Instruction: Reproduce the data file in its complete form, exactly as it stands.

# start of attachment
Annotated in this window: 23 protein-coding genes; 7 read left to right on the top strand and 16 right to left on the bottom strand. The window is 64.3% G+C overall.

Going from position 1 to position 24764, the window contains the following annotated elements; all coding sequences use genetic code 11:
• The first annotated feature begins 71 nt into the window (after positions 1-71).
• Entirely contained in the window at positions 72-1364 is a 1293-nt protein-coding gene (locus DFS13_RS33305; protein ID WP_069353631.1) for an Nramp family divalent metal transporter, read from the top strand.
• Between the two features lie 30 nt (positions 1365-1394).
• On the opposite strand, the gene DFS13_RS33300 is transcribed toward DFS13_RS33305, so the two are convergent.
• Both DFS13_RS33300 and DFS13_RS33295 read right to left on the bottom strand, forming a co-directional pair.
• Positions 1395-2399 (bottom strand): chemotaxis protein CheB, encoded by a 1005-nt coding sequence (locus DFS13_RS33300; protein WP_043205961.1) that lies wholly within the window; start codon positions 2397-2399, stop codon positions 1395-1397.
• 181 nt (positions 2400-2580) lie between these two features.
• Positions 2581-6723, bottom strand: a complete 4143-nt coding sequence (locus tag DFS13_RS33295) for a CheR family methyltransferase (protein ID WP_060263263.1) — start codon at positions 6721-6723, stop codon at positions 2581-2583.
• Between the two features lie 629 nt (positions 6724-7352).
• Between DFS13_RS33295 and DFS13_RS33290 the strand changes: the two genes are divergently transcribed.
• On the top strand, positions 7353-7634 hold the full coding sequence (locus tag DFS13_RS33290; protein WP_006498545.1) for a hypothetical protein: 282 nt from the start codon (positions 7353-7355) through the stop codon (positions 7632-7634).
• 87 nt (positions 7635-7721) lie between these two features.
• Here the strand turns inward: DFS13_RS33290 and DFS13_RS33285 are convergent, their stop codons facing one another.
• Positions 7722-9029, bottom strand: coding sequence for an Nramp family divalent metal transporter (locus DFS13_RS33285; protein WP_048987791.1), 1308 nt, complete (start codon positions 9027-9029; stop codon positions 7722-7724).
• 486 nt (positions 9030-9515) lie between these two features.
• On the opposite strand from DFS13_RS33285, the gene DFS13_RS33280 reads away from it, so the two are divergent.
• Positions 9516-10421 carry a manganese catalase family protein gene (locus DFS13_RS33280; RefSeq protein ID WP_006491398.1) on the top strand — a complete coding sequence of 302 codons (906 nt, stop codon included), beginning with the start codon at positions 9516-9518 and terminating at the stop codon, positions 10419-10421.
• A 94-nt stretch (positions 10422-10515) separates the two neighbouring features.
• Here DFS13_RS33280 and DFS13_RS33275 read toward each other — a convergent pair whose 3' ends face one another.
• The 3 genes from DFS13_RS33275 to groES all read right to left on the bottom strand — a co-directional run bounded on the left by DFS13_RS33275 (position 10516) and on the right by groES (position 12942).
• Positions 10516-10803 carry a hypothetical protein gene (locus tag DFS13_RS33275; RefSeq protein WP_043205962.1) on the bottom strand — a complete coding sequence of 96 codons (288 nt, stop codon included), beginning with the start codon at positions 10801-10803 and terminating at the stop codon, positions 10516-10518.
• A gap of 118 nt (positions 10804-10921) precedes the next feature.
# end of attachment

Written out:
Annotated in this window: 23 protein-coding genes; 7 read left to right on the top strand and 16 right to left on the bottom strand. The window is 64.3% G+C overall.

Going from position 1 to position 24764, the window contains the following annotated elements; all coding sequences use genetic code 11:
• The first annotated feature begins 71 nt into the window (after positions 1-71).
• Entirely contained in the window at positions 72-1364 is a 1293-nt protein-coding gene (locus DFS13_RS33305; protein ID WP_069353631.1) for an Nramp family divalent metal transporter, read from the top strand.
• Between the two features lie 30 nt (positions 1365-1394).
• On the opposite strand, the gene DFS13_RS33300 is transcribed toward DFS13_RS33305, so the two are convergent.
• Both DFS13_RS33300 and DFS13_RS33295 read right to left on the bottom strand, forming a co-directional pair.
• Positions 1395-2399 (bottom strand): chemotaxis protein CheB, encoded by a 1005-nt coding sequence (locus DFS13_RS33300; protein WP_043205961.1) that lies wholly within the window; start codon positions 2397-2399, stop codon positions 1395-1397.
• 181 nt (positions 2400-2580) lie between these two features.
• Positions 2581-6723, bottom strand: a complete 4143-nt coding sequence (locus tag DFS13_RS33295) for a CheR family methyltransferase (protein ID WP_060263263.1) — start codon at positions 6721-6723, stop codon at positions 2581-2583.
• Between the two features lie 629 nt (positions 6724-7352).
• Between DFS13_RS33295 and DFS13_RS33290 the strand changes: the two genes are divergently transcribed.
• On the top strand, positions 7353-7634 hold the full coding sequence (locus tag DFS13_RS33290; protein WP_006498545.1) for a hypothetical protein: 282 nt from the start codon (positions 7353-7355) through the stop codon (positions 7632-7634).
• 87 nt (positions 7635-7721) lie between these two features.
• Here the strand turns inward: DFS13_RS33290 and DFS13_RS33285 are convergent, their stop codons facing one another.
• Positions 7722-9029, bottom strand: coding sequence for an Nramp family divalent metal transporter (locus DFS13_RS33285; protein WP_048987791.1), 1308 nt, complete (start codon positions 9027-9029; stop codon positions 7722-7724).
• 486 nt (positions 9030-9515) lie between these two features.
• On the opposite strand from DFS13_RS33285, the gene DFS13_RS33280 reads away from it, so the two are divergent.
• Positions 9516-10421 carry a manganese catalase family protein gene (locus DFS13_RS33280; RefSeq protein ID WP_006491398.1) on the top strand — a complete coding sequence of 302 codons (906 nt, stop codon included), beginning with the start codon at positions 9516-9518 and terminating at the stop codon, positions 10419-10421.
• A 94-nt stretch (positions 10422-10515) separates the two neighbouring features.
• Here DFS13_RS33280 and DFS13_RS33275 read toward each other — a convergent pair whose 3' ends face one another.
• The 3 genes from DFS13_RS33275 to groES all read right to left on the bottom strand — a co-directional run bounded on the left by DFS13_RS33275 (position 10516) and on the right by groES (position 12942).
• Positions 10516-10803 carry a hypothetical protein gene (locus tag DFS13_RS33275; RefSeq protein WP_043205962.1) on the bottom strand — a complete coding sequence of 96 codons (288 nt, stop codon included), beginning with the start codon at positions 10801-10803 and terminating at the stop codon, positions 10516-10518.
• A gap of 118 nt (positions 10804-10921) precedes the next feature.